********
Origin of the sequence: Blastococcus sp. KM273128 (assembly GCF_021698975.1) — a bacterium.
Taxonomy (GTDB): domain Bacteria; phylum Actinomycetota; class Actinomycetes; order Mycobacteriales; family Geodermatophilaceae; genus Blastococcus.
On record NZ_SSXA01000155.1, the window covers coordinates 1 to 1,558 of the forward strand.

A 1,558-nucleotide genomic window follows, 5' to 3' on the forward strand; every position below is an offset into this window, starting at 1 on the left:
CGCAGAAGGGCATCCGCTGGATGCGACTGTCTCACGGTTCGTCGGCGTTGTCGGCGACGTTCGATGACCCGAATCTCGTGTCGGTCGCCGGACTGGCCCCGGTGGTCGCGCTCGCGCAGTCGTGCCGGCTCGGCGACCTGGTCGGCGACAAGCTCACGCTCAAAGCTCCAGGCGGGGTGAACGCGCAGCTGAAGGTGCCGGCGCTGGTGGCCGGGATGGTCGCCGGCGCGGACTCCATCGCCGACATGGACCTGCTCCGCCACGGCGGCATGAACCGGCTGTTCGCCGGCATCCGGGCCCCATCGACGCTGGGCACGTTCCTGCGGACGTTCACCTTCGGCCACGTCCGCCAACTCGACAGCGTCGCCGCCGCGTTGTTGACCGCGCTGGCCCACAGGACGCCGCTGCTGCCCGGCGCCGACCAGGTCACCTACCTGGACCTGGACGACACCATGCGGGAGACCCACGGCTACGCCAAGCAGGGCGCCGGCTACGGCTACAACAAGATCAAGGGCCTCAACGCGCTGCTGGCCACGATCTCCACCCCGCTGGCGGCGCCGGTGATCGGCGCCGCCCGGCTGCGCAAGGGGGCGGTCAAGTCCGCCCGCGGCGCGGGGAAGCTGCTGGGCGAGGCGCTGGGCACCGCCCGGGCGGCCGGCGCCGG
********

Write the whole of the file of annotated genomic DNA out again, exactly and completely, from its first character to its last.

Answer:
Origin of the sequence: Blastococcus sp. KM273128 (assembly GCF_021698975.1) — a bacterium.
Taxonomy (GTDB): domain Bacteria; phylum Actinomycetota; class Actinomycetes; order Mycobacteriales; family Geodermatophilaceae; genus Blastococcus.
On record NZ_SSXA01000155.1, the window covers coordinates 1 to 1,558 of the forward strand.

A 1,558-nucleotide genomic window follows, 5' to 3' on the forward strand; every position below is an offset into this window, starting at 1 on the left:
CGCAGAAGGGCATCCGCTGGATGCGACTGTCTCACGGTTCGTCGGCGTTGTCGGCGACGTTCGATGACCCGAATCTCGTGTCGGTCGCCGGACTGGCCCCGGTGGTCGCGCTCGCGCAGTCGTGCCGGCTCGGCGACCTGGTCGGCGACAAGCTCACGCTCAAAGCTCCAGGCGGGGTGAACGCGCAGCTGAAGGTGCCGGCGCTGGTGGCCGGGATGGTCGCCGGCGCGGACTCCATCGCCGACATGGACCTGCTCCGCCACGGCGGCATGAACCGGCTGTTCGCCGGCATCCGGGCCCCATCGACGCTGGGCACGTTCCTGCGGACGTTCACCTTCGGCCACGTCCGCCAACTCGACAGCGTCGCCGCCGCGTTGTTGACCGCGCTGGCCCACAGGACGCCGCTGCTGCCCGGCGCCGACCAGGTCACCTACCTGGACCTGGACGACACCATGCGGGAGACCCACGGCTACGCCAAGCAGGGCGCCGGCTACGGCTACAACAAGATCAAGGGCCTCAACGCGCTGCTGGCCACGATCTCCACCCCGCTGGCGGCGCCGGTGATCGGCGCCGCCCGGCTGCGCAAGGGGGCGGTCAAGTCCGCCCGCGGCGCGGGGAAGCTGCTGGGCGAGGCGCTGGGCACCGCCCGGGCGGCCGGCGCCGG